3. Walk humbly with God: We must remember that our faith is constantly tested, and so we will always have the opportunity to fall more deeply in love with God and to grow in loving service to our neighbors. We’re called to remain open to instruction, no matter how rich or poor, young or old, James is asking us to look past divisions and into the heart of God. I’m reminded of the first few times I came and witnessed the work our church does at Fresh Food Wednesdays. Many of the folks who serve were once guests who depended on the church’s generosity. So if you pause and take a step back, sometimes it’s hard to discern who are the servants and who is being served. This is what James is talking about when he says let the believer who is lowly boast in being raised up and the rich in being brought low.

Pastor Matt Potter

Women’s Tea Luncheon

Although Anna, the 7th Duchess of Bedford and Lady-in-Waiting to Queen Victoria, is often credited with starting the tradition of afternoon tea in the early 1840’s to overcome her “sinking feeling,” the mood of the folks attending the Tea Luncheon that we hosted recently is best described by participants as “uplifting.”

Many women, like Tracy Miller, made it a family affair. A 34-year-member of VBUMC, Tracy sat with her daughter and three granddaughters and described the lunch as a “fine afternoon, one which my granddaughters will always remember.”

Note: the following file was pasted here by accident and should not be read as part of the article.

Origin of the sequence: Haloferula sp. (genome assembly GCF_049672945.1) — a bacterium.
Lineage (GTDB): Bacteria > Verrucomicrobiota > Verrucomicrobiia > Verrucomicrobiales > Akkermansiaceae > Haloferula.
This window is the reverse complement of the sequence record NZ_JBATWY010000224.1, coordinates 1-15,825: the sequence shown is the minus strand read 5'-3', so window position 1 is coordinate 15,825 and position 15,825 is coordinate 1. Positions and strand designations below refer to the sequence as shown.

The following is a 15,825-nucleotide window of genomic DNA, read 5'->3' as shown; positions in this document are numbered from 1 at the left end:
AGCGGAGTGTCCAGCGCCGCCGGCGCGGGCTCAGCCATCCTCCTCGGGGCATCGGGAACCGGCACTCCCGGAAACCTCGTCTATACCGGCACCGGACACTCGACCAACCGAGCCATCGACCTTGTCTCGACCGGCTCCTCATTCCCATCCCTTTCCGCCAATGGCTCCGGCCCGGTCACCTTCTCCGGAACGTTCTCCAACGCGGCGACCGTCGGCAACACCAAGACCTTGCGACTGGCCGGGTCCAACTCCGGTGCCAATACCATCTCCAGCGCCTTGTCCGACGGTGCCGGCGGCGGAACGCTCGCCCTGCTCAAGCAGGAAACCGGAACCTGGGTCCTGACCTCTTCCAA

A member of United Methodist Women (UMW) since 1981, Gene Rimer attended with her daughter and seven-year-old granddaughter.  She has fond memories of the mother-daughter banquets that the UMW used to host and was elated to be able to use the fine china tea cups “one last time.” No doubt the recent royal wedding between Prince Harry and American Meghan Markle may have had an influence on Gene’s granddaughter who is “already practicing how to hold a tea cup like the Queen.”

Likewise, Tonya Brown participated with her aunt and 11-year-old daughter. In addition to enjoying the tasty lunch, Tonya was happy to be able to “take home a part of the church’s history” since each attendee was encouraged to take home two cups. Tonya’s granddaughter now has six cups, so “she can host her own tea party.”

For Leanne Lowdermilk the tea luncheon was a great time to “hang out with friends without kids.” As the co-leader of a young parents’ life group, she enjoyed being able “to fellowship with the girls from her life group; being able to take home tea cups from the event made the day even more special.”

Tonya Brown summed up the event for all the participants: “Definitely a hit!” 

-Dee Swanson

Red Cross Blood Drive

Every two seconds, someone in the U.S. needs blood. On May 7, we held a Blood Drive to help supply blood for anyone in need. Several of our donors were not church members but folks from the community who found us online.

I have been a donor several times over my lifetime. The opportunity presented itself and it was so easy to give. I want to help others. – Barbara Marquette, oldest donor.

I was nervous at first, but soon discovered that by giving blood, I would be helping more people in this short time than I could normally help in a week or a month. I have a “bleeding heart” and want to help everyone I see! My Mom and I gave blood together.  – John White, 1st time donor


  • 48 people attempted to give
  • 5 were deferred and 1 unable to complete donation
  • 34 successfully donated one unit
  • 3 successfully donated power red (2 units of red blood cells)
  • 41 units were collected
  • 38 donors used the online Rapid Pass to save time checking in our final donor of the drive, Filomena Baer, from Shadowlawn, donated her one hundredth pint!

2 Ways to Control Your Tongue